Smoking, Vaping & COVID-19
- The CDC has identified smokers as a group of people at higher risk for severe illness if they contract COVID-19.
- People who smoke were 2.4 times more likely to have severe symptoms from COVID-19 compared to those who did not smoke.
- Research from Stanford University shows teens and young adults who have vaped may be up to five times more likely to test positive for the virus than their non-vaping peers
What you should know:
- Electronic cigarettes – or e-cigarettes — are also called vapes, e-hookahs, vape pens, and electronic smoking devices (ESDs).
- Using an e-cigarette product is commonly called vaping.
- E-cigarettes work by heating a liquid to produce an aerosol that users inhale into their lungs.
Electronic Smoking Devices (ESDs) have:
- Chemicals that can cause lung disease and possibly death
- Nicotine that is addictive and can damage the developing brain
- Liquids that can contain: THC and cannabinoid (CBD) oils, and other substances and additives.
- As of February 2020, a total of 2,807 hospitalized EVALI cases or deaths have been reported to CDC from all 50 states, the District of Columbia, and two U.S. territories (Puerto Rico and U.S. Virgin Islands).
- Note: Since the COVID-19 outbreak and pandemic, the reporting and tracking of EVALI cases and deaths have been suspended.
- EVALI symptoms are similar to COVID-19 symptoms, including: Cough, shortness of breath, or chest pain, nausea, vomiting, diarrhea, and fatigue.
- If you have recently used an e-cigarette or vaping product and you have any symptoms above, please see a healthcare provider.
- CDC and FDA recommend that people not use THC-containing e-cigarette, or vaping, products, particularly from informal sources like friends, family, or in-person or online dealers.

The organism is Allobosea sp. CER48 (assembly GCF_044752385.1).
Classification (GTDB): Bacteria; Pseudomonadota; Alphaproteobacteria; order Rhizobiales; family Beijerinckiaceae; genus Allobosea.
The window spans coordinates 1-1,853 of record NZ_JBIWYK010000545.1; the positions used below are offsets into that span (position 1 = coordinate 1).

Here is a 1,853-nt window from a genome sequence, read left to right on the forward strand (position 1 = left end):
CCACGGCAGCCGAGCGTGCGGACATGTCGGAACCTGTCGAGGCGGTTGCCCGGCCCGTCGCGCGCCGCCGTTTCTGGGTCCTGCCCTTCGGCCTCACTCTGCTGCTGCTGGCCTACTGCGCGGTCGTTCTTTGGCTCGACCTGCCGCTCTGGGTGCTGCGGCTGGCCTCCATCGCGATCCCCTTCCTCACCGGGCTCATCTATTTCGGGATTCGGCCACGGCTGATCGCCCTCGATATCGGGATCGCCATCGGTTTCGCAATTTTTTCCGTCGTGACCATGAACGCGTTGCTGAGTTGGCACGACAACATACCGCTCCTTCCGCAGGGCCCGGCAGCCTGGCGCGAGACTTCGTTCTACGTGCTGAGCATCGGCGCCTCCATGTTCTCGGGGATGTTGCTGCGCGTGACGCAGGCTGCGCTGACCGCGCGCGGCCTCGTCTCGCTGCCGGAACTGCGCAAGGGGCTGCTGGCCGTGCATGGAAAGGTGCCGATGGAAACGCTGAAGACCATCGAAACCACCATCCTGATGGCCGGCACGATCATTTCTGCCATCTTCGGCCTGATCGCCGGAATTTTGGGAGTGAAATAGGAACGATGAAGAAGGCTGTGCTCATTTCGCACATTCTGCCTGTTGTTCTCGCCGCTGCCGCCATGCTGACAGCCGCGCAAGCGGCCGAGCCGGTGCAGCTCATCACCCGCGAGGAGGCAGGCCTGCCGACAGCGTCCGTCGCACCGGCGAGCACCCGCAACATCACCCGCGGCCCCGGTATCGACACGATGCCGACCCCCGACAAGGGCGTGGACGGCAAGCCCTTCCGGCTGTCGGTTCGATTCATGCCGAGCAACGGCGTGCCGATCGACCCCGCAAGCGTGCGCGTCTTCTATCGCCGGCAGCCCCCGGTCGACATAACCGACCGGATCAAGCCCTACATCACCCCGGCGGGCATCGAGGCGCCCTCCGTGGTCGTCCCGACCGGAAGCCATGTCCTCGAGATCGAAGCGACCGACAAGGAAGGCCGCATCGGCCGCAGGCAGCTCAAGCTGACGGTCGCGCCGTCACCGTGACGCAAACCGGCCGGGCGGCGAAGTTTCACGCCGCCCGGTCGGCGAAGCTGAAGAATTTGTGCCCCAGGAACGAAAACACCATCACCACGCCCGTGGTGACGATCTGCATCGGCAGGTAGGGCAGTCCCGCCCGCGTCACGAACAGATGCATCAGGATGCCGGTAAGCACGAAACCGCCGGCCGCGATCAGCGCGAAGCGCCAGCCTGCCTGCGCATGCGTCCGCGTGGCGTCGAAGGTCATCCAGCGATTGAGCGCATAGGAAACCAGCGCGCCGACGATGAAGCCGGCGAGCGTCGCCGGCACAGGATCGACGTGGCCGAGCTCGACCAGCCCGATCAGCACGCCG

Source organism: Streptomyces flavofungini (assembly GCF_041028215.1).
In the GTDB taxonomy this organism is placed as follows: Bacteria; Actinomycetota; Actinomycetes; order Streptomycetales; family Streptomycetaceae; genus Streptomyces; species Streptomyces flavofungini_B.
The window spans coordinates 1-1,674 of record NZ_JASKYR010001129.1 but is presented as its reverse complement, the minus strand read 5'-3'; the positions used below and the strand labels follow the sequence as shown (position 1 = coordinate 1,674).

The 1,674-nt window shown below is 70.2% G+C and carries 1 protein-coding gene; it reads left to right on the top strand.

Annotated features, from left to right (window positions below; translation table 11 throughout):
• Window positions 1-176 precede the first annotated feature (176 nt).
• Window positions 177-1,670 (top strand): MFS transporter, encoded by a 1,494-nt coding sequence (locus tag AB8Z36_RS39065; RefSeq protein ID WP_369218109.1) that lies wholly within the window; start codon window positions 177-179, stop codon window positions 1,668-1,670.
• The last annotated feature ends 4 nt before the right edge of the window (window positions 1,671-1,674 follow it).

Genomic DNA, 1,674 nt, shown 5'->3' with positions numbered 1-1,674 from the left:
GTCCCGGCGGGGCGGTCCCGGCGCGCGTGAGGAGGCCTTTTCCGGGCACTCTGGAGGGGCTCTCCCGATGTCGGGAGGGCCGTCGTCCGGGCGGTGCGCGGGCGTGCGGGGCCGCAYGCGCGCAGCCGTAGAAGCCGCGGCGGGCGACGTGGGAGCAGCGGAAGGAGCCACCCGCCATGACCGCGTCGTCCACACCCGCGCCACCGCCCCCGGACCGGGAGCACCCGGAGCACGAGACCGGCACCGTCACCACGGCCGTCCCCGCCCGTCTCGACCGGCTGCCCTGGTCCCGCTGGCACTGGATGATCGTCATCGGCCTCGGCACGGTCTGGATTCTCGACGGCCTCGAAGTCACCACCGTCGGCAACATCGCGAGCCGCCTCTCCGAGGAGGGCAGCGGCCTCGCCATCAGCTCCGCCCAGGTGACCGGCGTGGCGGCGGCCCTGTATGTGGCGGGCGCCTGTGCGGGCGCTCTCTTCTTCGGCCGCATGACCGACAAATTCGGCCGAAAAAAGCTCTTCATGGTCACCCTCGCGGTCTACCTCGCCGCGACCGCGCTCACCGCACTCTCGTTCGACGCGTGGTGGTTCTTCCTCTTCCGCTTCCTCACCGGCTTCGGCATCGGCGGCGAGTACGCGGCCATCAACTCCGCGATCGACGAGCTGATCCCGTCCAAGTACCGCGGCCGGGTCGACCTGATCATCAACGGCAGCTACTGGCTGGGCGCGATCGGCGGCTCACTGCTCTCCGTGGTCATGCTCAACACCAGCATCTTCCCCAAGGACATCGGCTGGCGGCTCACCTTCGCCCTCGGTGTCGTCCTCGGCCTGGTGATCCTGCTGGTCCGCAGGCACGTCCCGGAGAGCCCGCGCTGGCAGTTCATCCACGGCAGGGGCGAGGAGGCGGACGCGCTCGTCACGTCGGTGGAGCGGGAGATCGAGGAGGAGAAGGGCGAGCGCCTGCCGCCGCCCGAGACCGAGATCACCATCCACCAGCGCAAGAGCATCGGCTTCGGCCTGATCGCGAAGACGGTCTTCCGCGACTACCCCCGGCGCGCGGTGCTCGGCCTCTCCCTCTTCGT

- Vitamin E acetate should not be added to any e-cigarette, or vaping, products.
- If you are an adult who used e-cigarettes to quit cigarette smoking, do not return to smoking cigarettes, weigh all available information and consider using FDA-approved smoking cessation medication.
- E-cigarette, or vaping, products (nicotine- or THC-containing) should never be used by youths, young adults, or women who are pregnant.
- Quick Facts on the Risks of E-cigarettes for Kids, Teens and Young Adults
- CDC - For the Public - What You Need to Know
- CDC - For Healthcare Providers
- Visit www.teenhealthmatters.org for information and resources
How to Quit
- Maryland Tobacco Quitline - 1-800-QUIT-NOW (1-800-784-8669) FREE help with quitting
- Howard County Health Department-Tobacco Education Programs - 410-313-6265
National and Local Age for Sales of Tobacco Products and Electronic Smoking Devices is Raised to 21
On Dec. 6, 2019, Howard County increased the tobacco sales age from 18 to 21 years.
On Dec. 20, 2019, the President of the United States signed legislation amending the Federal Food, Drug, and Cosmetic Act, and raising the federal minimum age of sale of tobacco products from 18 to 21 years. It is now illegal for a retailer to sell any tobacco product—including cigarettes, cigars and e-cigarettes—to anyone under 21. There is NO MILITARY EXEMPTION and no grandfathering clause.
The Health Department has programs designed to help people of all ages to quit smoking or vaping. Visit our Tobacco Sales Enforcement Program to Prevent Youth Access to Tobacco webpage for more information about helping teens and young adults quit smoking/vaping.
You can find additional information about quitting tobacco at www.SmokingStopsHere.com.
For more information go the Maryland Department of Health's T21 webpage here.